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Also referred to as VaR. An application of normal probability theory and the concepts of duration and yield volatility can be tied together to provide insight into the risk of a portfolio or position. It's the measure of potential loss from an unlikely, adverse event in a normal market environment. Specifically, suppose that a manager wants to make the following statement:

"There is a Y% probability that the loss in value from a position will be less than $A in the next T days."

The $A in this statement are popularly referred to as the Value at Risk.

The VaR can be exhibited graphically on a normal distribution curve of a change in the value of a position over the next T days. The VaR would be the z-score where the area (probability) to the left of that value is equal to 1-Y%.

The general approaches to VaR computation have fallen into three classes called parametric, historical simulation, and Monte Carlo.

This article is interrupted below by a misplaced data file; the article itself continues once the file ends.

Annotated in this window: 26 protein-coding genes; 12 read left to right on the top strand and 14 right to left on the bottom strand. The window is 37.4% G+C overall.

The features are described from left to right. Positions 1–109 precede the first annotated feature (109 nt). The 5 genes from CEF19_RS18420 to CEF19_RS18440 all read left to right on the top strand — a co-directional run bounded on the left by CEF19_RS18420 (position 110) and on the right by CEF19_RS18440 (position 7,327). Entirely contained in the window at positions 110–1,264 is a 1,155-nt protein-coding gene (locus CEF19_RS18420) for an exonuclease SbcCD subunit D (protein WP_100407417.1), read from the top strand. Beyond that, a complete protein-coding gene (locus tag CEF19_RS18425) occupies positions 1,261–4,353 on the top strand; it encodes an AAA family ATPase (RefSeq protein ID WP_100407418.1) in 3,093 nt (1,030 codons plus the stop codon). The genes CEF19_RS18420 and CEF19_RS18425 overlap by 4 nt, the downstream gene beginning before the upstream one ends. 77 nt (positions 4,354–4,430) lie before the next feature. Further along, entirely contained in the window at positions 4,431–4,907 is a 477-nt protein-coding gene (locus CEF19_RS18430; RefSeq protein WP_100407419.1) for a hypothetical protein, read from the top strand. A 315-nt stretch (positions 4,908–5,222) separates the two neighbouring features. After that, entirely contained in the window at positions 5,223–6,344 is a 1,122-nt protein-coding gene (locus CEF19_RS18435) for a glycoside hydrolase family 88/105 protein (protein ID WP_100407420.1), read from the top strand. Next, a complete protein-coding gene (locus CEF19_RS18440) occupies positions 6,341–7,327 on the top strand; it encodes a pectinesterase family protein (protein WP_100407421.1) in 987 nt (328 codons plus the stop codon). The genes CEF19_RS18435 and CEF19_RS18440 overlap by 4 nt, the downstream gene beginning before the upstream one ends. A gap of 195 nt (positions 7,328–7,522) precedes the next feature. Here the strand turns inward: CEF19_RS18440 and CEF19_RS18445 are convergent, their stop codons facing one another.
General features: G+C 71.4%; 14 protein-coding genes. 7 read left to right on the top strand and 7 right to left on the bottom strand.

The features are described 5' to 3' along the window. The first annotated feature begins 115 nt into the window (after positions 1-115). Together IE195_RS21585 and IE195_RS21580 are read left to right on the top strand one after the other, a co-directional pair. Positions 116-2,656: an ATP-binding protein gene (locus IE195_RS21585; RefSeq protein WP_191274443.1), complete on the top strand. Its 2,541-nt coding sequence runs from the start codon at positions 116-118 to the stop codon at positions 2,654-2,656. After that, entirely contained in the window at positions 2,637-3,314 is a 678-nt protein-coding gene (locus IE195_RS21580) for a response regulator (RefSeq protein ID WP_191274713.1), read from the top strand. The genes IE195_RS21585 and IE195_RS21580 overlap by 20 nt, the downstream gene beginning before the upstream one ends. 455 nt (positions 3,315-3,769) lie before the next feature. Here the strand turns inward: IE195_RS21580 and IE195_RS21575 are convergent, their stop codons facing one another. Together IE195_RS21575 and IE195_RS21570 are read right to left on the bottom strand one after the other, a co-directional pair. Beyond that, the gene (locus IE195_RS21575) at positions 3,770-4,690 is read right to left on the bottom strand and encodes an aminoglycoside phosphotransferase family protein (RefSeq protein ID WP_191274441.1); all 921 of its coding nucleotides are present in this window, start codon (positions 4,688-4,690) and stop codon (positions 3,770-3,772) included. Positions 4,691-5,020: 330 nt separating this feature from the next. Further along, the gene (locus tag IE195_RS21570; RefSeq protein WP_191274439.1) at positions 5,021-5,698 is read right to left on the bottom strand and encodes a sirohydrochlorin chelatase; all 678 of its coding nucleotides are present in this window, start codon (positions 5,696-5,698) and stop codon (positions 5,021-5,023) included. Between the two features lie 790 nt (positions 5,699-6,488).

Though VaR is very popular among risk managers these days, no theory exists to show that VaR is the appropriate measure upon which to build optimal decision rules. VaR does not measure "event" (e.g., market crash) risk. That is why portfolio stress tests are recommended to supplement VaR. VaR does not readily capture liquidity differences among instruments. That is why limits on both tenors and option greeks are still useful. VaR doesn't readily capture model risks, which is why model reserves are also necessary.

There's an interesting paradox involving VaR and the Heisenberg Uncertainty Principle. You can predict what sort of economic crisis will occur next, or you can predict when it will happen-- but you will never predict both.

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